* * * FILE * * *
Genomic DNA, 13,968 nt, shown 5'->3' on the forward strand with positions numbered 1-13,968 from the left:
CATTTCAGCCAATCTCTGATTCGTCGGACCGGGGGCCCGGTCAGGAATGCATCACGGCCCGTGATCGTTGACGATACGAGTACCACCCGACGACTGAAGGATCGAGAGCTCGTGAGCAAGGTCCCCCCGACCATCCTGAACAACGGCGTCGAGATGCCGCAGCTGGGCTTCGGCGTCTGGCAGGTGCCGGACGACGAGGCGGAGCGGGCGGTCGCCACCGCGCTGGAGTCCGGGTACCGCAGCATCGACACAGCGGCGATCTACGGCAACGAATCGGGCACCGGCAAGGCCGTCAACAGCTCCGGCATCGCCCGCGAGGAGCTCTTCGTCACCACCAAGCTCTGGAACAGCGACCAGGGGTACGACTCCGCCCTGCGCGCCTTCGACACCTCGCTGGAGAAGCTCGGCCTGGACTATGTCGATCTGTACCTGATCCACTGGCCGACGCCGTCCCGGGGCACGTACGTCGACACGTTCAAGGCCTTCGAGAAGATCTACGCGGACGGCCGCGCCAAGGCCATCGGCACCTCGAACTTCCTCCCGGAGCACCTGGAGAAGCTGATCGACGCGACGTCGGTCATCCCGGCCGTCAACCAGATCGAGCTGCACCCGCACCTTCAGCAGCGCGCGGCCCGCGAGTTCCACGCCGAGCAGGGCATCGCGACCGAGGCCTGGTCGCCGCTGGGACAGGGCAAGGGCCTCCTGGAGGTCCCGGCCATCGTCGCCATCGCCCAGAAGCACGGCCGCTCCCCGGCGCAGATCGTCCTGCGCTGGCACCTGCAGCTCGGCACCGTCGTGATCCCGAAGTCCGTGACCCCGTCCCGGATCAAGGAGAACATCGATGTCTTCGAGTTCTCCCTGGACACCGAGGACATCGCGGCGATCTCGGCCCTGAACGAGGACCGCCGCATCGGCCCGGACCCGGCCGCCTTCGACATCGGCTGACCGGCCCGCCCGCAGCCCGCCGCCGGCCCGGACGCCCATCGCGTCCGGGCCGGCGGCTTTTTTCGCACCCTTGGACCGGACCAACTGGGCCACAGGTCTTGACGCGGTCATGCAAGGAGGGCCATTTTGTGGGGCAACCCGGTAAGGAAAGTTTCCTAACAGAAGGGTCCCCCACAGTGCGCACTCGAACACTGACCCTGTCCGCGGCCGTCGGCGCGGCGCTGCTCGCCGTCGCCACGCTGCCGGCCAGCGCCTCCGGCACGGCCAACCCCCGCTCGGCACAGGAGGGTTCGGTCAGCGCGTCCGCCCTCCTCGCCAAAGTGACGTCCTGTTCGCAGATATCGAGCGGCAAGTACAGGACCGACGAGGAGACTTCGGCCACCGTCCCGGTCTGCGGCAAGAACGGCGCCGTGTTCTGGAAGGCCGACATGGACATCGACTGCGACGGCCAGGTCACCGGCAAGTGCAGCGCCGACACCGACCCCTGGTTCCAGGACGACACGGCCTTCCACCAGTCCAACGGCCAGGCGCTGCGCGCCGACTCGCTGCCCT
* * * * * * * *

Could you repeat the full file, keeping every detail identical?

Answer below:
Genomic DNA, 13,968 nt, shown 5'->3' on the forward strand with positions numbered 1-13,968 from the left:
CATTTCAGCCAATCTCTGATTCGTCGGACCGGGGGCCCGGTCAGGAATGCATCACGGCCCGTGATCGTTGACGATACGAGTACCACCCGACGACTGAAGGATCGAGAGCTCGTGAGCAAGGTCCCCCCGACCATCCTGAACAACGGCGTCGAGATGCCGCAGCTGGGCTTCGGCGTCTGGCAGGTGCCGGACGACGAGGCGGAGCGGGCGGTCGCCACCGCGCTGGAGTCCGGGTACCGCAGCATCGACACAGCGGCGATCTACGGCAACGAATCGGGCACCGGCAAGGCCGTCAACAGCTCCGGCATCGCCCGCGAGGAGCTCTTCGTCACCACCAAGCTCTGGAACAGCGACCAGGGGTACGACTCCGCCCTGCGCGCCTTCGACACCTCGCTGGAGAAGCTCGGCCTGGACTATGTCGATCTGTACCTGATCCACTGGCCGACGCCGTCCCGGGGCACGTACGTCGACACGTTCAAGGCCTTCGAGAAGATCTACGCGGACGGCCGCGCCAAGGCCATCGGCACCTCGAACTTCCTCCCGGAGCACCTGGAGAAGCTGATCGACGCGACGTCGGTCATCCCGGCCGTCAACCAGATCGAGCTGCACCCGCACCTTCAGCAGCGCGCGGCCCGCGAGTTCCACGCCGAGCAGGGCATCGCGACCGAGGCCTGGTCGCCGCTGGGACAGGGCAAGGGCCTCCTGGAGGTCCCGGCCATCGTCGCCATCGCCCAGAAGCACGGCCGCTCCCCGGCGCAGATCGTCCTGCGCTGGCACCTGCAGCTCGGCACCGTCGTGATCCCGAAGTCCGTGACCCCGTCCCGGATCAAGGAGAACATCGATGTCTTCGAGTTCTCCCTGGACACCGAGGACATCGCGGCGATCTCGGCCCTGAACGAGGACCGCCGCATCGGCCCGGACCCGGCCGCCTTCGACATCGGCTGACCGGCCCGCCCGCAGCCCGCCGCCGGCCCGGACGCCCATCGCGTCCGGGCCGGCGGCTTTTTTCGCACCCTTGGACCGGACCAACTGGGCCACAGGTCTTGACGCGGTCATGCAAGGAGGGCCATTTTGTGGGGCAACCCGGTAAGGAAAGTTTCCTAACAGAAGGGTCCCCCACAGTGCGCACTCGAACACTGACCCTGTCCGCGGCCGTCGGCGCGGCGCTGCTCGCCGTCGCCACGCTGCCGGCCAGCGCCTCCGGCACGGCCAACCCCCGCTCGGCACAGGAGGGTTCGGTCAGCGCGTCCGCCCTCCTCGCCAAAGTGACGTCCTGTTCGCAGATATCGAGCGGCAAGTACAGGACCGACGAGGAGACTTCGGCCACCGTCCCGGTCTGCGGCAAGAACGGCGCCGTGTTCTGGAAGGCCGACATGGACATCGACTGCGACGGCCAGGTCACCGGCAAGTGCAGCGCCGACACCGACCCCTGGTTCCAGGACGACACGGCCTTCCACCAGTCCAACGGCCAGGCGCTGCGCGCCGACTCGCTGCCCT